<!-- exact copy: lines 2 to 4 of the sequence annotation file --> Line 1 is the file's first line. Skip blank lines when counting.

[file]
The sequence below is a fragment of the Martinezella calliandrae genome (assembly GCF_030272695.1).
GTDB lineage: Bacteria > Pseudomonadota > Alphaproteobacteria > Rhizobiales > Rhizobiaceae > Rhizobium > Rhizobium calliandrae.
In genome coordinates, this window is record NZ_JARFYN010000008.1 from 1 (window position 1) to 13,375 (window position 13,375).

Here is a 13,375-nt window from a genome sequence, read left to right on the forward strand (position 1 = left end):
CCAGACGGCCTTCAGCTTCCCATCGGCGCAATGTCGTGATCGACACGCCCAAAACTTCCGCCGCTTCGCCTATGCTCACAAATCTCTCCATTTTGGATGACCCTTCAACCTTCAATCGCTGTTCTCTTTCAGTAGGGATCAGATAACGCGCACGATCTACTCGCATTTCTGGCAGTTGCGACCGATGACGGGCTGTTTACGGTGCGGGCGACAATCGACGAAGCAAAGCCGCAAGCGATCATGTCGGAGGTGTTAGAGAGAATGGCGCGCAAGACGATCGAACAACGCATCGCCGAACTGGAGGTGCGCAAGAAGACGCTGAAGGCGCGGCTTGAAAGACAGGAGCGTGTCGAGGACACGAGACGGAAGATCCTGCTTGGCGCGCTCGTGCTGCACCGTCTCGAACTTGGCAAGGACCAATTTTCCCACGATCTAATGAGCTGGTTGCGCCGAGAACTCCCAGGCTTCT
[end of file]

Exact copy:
GTDB lineage: Bacteria > Pseudomonadota > Alphaproteobacteria > Rhizobiales > Rhizobiaceae > Rhizobium > Rhizobium calliandrae.
In genome coordinates, this window is record NZ_JARFYN010000008.1 from 1 (window position 1) to 13,375 (window position 13,375).

Here is a 13,375-nt window from a genome sequence, read left to right on the forward strand (position 1 = left end):